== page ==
Was the Bonds prosecution worth it?
Lawyers will be back in court on May 20 to debate whether Barry Bonds should be retried on the perjury counts.
April 14th, 2011
04:26 PM ET Was the Bonds prosecution worth it?

After 16 days of testimony and deliberations, the Barry Bonds trial saga ended in the most anticlimactic of ways, with no clear winner emerging from the courtroom. Assigned to determined whether the legendary ball player had lied before the BALCO grand jury in 2003 and had given false testimony, jurors were unable to reach a conclusion, deadlocking Wednesday on three perjury counts.

The jury did find Bonds guilty of one count of obstruction of justice, a charge that alleged he  avoided answering certain questions. But was this small victory for the prosecution - one that may not require jail time for the eight-time Golden Glove winner - enough to justify spending millions of taxpayer dollars? Was the prospect of key prosecution witness Greg Anderson refusing to testify insignificant enough to pursue the charges against Bonds anyway?'s George Dohrmann isn't so sure:

"Bonds wasn't the only one who crossed a line. The government knew long ago that Anderson would not testify and chose to prosecute Bonds anyway," Dohrmann writes. "For some, that stands as the greater injustice. The time and taxpayer dollars spent pursuing Bonds could have been spent more wisely given that Bonds is unlikely to spend more than a few months in prison, if any at all. (No sentencing date was announced; the defense is likely to appeal the verdict.) Sure, the publicity from his case might serve as a warning to others who consider lying before a grand jury, but a public-service announcement during, say, a Super Bowl broadcast, would have cost less and been far more effective."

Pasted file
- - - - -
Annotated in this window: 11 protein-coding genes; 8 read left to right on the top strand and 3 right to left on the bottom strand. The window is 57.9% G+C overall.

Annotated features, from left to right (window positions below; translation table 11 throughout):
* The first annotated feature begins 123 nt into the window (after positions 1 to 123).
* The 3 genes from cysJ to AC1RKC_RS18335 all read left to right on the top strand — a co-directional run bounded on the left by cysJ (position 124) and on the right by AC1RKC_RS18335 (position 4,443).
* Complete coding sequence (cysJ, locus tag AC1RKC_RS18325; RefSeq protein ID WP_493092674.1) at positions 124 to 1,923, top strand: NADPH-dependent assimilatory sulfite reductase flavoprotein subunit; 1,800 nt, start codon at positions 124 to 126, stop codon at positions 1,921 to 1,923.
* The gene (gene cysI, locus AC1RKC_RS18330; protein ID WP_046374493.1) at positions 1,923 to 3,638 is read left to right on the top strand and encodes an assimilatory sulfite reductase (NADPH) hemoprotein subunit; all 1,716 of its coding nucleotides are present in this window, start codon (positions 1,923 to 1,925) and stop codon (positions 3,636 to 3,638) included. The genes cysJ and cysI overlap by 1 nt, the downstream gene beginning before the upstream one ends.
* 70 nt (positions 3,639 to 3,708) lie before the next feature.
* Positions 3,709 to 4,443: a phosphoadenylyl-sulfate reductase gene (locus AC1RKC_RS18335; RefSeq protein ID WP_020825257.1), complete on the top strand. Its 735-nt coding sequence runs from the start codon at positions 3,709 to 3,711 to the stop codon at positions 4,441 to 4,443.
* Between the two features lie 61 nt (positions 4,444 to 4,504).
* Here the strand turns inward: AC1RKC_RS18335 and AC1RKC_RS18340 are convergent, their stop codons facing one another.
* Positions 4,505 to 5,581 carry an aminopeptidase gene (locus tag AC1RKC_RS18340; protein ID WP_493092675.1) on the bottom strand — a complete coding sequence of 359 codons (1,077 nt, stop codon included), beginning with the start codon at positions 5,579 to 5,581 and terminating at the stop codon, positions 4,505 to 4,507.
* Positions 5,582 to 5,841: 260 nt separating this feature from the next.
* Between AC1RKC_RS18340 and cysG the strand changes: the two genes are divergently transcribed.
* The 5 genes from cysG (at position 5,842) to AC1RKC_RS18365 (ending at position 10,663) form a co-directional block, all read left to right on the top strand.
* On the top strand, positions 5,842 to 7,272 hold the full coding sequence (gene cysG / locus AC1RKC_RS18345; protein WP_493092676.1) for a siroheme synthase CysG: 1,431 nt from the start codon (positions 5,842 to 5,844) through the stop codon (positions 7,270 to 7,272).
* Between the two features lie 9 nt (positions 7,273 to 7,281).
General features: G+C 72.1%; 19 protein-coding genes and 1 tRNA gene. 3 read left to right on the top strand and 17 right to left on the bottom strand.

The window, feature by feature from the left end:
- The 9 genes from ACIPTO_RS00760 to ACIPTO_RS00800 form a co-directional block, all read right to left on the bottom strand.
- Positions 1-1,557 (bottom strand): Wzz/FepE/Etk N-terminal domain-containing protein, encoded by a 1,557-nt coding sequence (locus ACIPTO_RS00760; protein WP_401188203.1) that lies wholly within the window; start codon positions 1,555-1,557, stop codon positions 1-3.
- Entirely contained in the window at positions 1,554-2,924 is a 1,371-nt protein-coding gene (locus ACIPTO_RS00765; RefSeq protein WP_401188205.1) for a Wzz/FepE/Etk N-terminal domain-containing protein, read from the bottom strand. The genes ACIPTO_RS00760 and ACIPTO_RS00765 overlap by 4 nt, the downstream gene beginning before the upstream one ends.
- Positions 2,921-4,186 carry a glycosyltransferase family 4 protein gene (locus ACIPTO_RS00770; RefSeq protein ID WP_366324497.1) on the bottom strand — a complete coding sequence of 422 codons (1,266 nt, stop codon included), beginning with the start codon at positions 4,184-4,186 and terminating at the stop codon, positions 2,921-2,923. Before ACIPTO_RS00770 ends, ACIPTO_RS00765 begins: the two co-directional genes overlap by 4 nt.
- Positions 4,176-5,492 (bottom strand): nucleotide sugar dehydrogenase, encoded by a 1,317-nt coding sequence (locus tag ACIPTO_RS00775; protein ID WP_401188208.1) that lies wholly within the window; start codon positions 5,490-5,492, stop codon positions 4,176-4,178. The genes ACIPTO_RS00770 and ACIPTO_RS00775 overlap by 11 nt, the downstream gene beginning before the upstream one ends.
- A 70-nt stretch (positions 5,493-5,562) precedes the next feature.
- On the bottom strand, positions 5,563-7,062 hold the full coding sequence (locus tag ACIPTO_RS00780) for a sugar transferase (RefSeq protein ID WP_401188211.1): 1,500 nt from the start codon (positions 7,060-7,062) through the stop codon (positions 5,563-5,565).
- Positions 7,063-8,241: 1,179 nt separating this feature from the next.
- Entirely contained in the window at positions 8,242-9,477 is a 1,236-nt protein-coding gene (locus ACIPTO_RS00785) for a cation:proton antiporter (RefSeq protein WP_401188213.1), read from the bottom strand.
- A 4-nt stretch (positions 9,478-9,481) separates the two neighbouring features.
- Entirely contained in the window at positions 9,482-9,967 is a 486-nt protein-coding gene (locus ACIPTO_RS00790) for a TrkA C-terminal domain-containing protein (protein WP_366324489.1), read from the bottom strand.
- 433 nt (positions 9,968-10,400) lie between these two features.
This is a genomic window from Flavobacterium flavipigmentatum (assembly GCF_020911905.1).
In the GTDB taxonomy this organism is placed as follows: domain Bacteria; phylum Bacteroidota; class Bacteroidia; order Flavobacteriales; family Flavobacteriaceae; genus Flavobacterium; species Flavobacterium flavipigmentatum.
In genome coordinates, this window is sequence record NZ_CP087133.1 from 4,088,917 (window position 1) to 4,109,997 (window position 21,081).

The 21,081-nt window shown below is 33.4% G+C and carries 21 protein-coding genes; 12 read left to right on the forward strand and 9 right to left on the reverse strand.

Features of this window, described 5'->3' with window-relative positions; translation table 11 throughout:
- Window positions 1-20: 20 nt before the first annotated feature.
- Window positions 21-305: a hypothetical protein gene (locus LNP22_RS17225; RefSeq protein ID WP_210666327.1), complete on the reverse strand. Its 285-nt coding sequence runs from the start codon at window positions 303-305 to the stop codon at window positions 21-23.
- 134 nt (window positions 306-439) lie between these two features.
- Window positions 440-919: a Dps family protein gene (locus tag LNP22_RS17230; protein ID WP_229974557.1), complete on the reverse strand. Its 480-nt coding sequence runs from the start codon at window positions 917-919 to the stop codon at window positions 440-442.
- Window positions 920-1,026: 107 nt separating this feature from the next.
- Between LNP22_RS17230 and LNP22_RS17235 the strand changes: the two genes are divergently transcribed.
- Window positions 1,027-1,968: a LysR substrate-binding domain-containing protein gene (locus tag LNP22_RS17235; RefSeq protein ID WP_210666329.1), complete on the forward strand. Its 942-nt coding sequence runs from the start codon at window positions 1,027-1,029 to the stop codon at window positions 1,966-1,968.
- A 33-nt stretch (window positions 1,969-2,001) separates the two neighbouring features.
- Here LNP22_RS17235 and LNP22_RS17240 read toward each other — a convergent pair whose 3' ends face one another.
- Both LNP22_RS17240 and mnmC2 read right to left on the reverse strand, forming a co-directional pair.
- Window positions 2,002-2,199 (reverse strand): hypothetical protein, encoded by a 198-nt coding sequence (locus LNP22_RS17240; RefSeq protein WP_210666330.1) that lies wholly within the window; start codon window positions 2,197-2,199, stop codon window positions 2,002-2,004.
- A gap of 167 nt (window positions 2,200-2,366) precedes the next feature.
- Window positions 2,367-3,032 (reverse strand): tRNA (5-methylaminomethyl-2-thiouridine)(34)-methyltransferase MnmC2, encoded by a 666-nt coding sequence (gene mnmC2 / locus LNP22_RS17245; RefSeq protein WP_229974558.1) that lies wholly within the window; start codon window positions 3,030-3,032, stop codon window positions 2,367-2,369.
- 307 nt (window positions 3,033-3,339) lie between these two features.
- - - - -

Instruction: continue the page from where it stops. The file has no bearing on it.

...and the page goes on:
For baseball fans, this is far from the last courtroom drama to play out. Roger Clemens’ trial on charges he lied before Congress is slated for a July start and will surely attract the same amount of attention that Bonds' case did.

Up Thursday night:

Montreal Canadiens vs. Boston Bruins (7 p.m. ET) - Montreal and Boston will square off Thursday at TD Garden in a battle between goalies Tim Thomas and Carey Price.


32 - Number of saves Penguins' goalie Marc-Andre Fleury made during Pittsburgh's 3-0 victory against the Tampa Bay Lightning.

$100,000 - Amount Kobe Bryant was fined for an anti-gay slur he directed toward a referee during the Lakers' game against the Spurs on Tuesday night. Bryant later apologized for his outburst.

$ 300 million - Amount the NFL wants to divert from first-round draft picks to veteran players.

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Filed under: Barry Bonds • Baseball • Sports
soundoff (19 Responses)
  1. Kai

    I know, right? Nasty little things.

    April 15, 2011 at 9:43 am | Report abuse |
  2. Ronni

    It is absurd to me that the U.S> gov't spend millions of our tax dollars to essentially slap Barry Bonds on the wrist. The people who say "a crime is a crime and the gov't did their job" have no understanding of the U.S. legal system. Every DA office picks and chooses the cases that are worth their time and money. The Dept of Justice attacked Bonds for political purposes only and the Attorney General should be fired and jailed for the money he waisted. If we are just going to go after users forever we will go bankrupt and get nowhere. Dealers and manufactures need to be taken down. THAT would be worth our money. Not this BS

    April 22, 2011 at 2:20 pm | Report abuse |
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